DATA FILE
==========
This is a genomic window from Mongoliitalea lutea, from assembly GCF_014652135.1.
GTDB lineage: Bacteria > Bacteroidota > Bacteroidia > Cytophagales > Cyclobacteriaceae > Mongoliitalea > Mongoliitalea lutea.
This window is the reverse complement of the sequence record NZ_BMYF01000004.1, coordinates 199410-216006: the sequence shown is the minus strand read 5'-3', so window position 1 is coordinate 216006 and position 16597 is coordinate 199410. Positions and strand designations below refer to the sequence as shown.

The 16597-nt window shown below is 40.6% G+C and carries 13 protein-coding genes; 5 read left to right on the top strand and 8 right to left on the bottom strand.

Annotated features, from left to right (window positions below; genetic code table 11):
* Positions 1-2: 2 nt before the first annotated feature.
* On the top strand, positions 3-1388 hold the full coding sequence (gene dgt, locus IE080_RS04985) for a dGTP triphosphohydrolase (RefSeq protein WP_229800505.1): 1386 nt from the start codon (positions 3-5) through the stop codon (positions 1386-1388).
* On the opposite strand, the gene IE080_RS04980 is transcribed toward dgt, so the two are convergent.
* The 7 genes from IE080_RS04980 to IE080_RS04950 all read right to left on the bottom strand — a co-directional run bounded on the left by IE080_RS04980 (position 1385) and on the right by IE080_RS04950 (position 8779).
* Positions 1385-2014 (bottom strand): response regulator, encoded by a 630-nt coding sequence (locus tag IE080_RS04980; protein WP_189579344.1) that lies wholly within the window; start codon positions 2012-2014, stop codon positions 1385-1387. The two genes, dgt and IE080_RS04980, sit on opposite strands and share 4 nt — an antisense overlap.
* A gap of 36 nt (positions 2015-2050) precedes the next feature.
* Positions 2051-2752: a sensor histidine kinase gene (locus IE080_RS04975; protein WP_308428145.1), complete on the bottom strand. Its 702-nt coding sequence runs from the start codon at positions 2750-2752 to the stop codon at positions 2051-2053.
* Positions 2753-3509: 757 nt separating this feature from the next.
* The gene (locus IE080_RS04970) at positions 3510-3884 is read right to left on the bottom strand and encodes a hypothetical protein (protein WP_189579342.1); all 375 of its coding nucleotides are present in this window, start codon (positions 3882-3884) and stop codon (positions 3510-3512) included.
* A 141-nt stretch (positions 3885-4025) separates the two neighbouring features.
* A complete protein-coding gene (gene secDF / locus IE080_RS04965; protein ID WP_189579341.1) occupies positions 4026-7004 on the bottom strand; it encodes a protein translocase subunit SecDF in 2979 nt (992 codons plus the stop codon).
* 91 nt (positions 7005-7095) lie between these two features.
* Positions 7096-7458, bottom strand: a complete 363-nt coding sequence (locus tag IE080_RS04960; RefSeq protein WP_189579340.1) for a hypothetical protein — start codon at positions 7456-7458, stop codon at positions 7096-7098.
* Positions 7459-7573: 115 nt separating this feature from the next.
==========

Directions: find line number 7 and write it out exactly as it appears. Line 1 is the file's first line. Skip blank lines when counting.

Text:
* On the top strand, positions 3-1388 hold the full coding sequence (gene dgt, locus IE080_RS04985) for a dGTP triphosphohydrolase (RefSeq protein WP_229800505.1): 1386 nt from the start codon (positions 3-5) through the stop codon (positions 1386-1388).